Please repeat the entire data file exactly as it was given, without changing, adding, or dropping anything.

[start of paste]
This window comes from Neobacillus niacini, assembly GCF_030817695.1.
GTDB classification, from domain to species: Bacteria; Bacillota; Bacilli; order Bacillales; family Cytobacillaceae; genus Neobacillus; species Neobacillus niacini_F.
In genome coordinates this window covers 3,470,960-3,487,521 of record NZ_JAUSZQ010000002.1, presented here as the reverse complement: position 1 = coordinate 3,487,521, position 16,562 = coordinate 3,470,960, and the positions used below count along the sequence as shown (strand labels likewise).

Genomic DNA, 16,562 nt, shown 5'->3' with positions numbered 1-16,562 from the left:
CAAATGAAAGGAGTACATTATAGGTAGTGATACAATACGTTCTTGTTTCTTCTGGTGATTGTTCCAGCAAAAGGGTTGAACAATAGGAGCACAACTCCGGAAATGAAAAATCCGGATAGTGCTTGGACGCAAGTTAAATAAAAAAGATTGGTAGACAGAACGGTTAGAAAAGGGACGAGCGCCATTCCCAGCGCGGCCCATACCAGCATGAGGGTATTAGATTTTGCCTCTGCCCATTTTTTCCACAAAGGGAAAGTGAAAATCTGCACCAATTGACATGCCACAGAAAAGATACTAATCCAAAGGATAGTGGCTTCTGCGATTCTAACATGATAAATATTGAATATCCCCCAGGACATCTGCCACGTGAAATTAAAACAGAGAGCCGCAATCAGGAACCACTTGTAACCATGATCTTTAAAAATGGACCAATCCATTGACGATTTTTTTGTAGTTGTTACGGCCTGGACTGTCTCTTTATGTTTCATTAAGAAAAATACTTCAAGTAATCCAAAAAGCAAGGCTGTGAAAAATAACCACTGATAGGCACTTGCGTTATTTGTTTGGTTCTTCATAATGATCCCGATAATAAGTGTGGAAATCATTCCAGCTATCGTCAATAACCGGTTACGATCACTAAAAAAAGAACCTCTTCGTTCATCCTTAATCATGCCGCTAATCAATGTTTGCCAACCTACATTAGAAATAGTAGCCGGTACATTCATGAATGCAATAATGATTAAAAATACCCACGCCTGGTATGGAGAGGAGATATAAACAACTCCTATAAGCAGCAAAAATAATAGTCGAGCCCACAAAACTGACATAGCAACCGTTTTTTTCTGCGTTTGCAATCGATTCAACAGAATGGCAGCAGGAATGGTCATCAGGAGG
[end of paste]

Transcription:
This window comes from Neobacillus niacini, assembly GCF_030817695.1.
GTDB classification, from domain to species: Bacteria; Bacillota; Bacilli; order Bacillales; family Cytobacillaceae; genus Neobacillus; species Neobacillus niacini_F.
In genome coordinates this window covers 3,470,960-3,487,521 of record NZ_JAUSZQ010000002.1, presented here as the reverse complement: position 1 = coordinate 3,487,521, position 16,562 = coordinate 3,470,960, and the positions used below count along the sequence as shown (strand labels likewise).

Genomic DNA, 16,562 nt, shown 5'->3' with positions numbered 1-16,562 from the left:
CAAATGAAAGGAGTACATTATAGGTAGTGATACAATACGTTCTTGTTTCTTCTGGTGATTGTTCCAGCAAAAGGGTTGAACAATAGGAGCACAACTCCGGAAATGAAAAATCCGGATAGTGCTTGGACGCAAGTTAAATAAAAAAGATTGGTAGACAGAACGGTTAGAAAAGGGACGAGCGCCATTCCCAGCGCGGCCCATACCAGCATGAGGGTATTAGATTTTGCCTCTGCCCATTTTTTCCACAAAGGGAAAGTGAAAATCTGCACCAATTGACATGCCACAGAAAAGATACTAATCCAAAGGATAGTGGCTTCTGCGATTCTAACATGATAAATATTGAATATCCCCCAGGACATCTGCCACGTGAAATTAAAACAGAGAGCCGCAATCAGGAACCACTTGTAACCATGATCTTTAAAAATGGACCAATCCATTGACGATTTTTTTGTAGTTGTTACGGCCTGGACTGTCTCTTTATGTTTCATTAAGAAAAATACTTCAAGTAATCCAAAAAGCAAGGCTGTGAAAAATAACCACTGATAGGCACTTGCGTTATTTGTTTGGTTCTTCATAATGATCCCGATAATAAGTGTGGAAATCATTCCAGCTATCGTCAATAACCGGTTACGATCACTAAAAAAAGAACCTCTTCGTTCATCCTTAATCATGCCGCTAATCAATGTTTGCCAACCTACATTAGAAATAGTAGCCGGTACATTCATGAATGCAATAATGATTAAAAATACCCACGCCTGGTATGGAGAGGAGATATAAACAACTCCTATAAGCAGCAAAAATAATAGTCGAGCCCACAAAACTGACATAGCAACCGTTTTTTTCTGCGTTTGCAATCGATTCAACAGAATGGCAGCAGGAATGGTCATCAGGAGG